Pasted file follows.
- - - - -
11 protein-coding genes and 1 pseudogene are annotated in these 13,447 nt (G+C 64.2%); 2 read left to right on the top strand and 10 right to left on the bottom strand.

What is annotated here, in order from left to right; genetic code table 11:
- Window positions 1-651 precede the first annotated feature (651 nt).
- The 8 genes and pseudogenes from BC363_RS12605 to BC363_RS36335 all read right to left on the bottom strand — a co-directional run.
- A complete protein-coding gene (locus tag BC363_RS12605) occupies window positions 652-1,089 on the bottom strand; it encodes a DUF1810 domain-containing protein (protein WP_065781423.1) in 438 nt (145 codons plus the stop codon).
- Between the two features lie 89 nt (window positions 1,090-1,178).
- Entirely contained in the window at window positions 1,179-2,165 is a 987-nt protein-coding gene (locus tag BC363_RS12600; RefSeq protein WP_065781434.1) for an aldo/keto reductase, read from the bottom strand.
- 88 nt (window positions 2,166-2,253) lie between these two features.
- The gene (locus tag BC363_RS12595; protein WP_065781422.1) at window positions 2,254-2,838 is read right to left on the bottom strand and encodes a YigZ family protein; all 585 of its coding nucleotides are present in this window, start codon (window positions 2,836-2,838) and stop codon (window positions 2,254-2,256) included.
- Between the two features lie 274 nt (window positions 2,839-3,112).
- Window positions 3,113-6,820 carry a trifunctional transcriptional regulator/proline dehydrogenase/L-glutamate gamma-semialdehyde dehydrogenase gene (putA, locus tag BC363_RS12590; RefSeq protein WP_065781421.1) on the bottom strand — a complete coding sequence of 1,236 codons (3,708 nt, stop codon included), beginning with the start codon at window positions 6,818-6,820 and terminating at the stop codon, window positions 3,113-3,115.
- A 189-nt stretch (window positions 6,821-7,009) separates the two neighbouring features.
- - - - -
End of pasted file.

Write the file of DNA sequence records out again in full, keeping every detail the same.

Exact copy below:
11 protein-coding genes and 1 pseudogene are annotated in these 13,447 nt (G+C 64.2%); 2 read left to right on the top strand and 10 right to left on the bottom strand.

What is annotated here, in order from left to right; genetic code table 11:
- Window positions 1-651 precede the first annotated feature (651 nt).
- The 8 genes and pseudogenes from BC363_RS12605 to BC363_RS36335 all read right to left on the bottom strand — a co-directional run.
- A complete protein-coding gene (locus tag BC363_RS12605) occupies window positions 652-1,089 on the bottom strand; it encodes a DUF1810 domain-containing protein (protein WP_065781423.1) in 438 nt (145 codons plus the stop codon).
- Between the two features lie 89 nt (window positions 1,090-1,178).
- Entirely contained in the window at window positions 1,179-2,165 is a 987-nt protein-coding gene (locus tag BC363_RS12600; RefSeq protein WP_065781434.1) for an aldo/keto reductase, read from the bottom strand.
- 88 nt (window positions 2,166-2,253) lie between these two features.
- The gene (locus tag BC363_RS12595; protein WP_065781422.1) at window positions 2,254-2,838 is read right to left on the bottom strand and encodes a YigZ family protein; all 585 of its coding nucleotides are present in this window, start codon (window positions 2,836-2,838) and stop codon (window positions 2,254-2,256) included.
- Between the two features lie 274 nt (window positions 2,839-3,112).
- Window positions 3,113-6,820 carry a trifunctional transcriptional regulator/proline dehydrogenase/L-glutamate gamma-semialdehyde dehydrogenase gene (putA, locus tag BC363_RS12590; RefSeq protein WP_065781421.1) on the bottom strand — a complete coding sequence of 1,236 codons (3,708 nt, stop codon included), beginning with the start codon at window positions 6,818-6,820 and terminating at the stop codon, window positions 3,113-3,115.
- A 189-nt stretch (window positions 6,821-7,009) separates the two neighbouring features.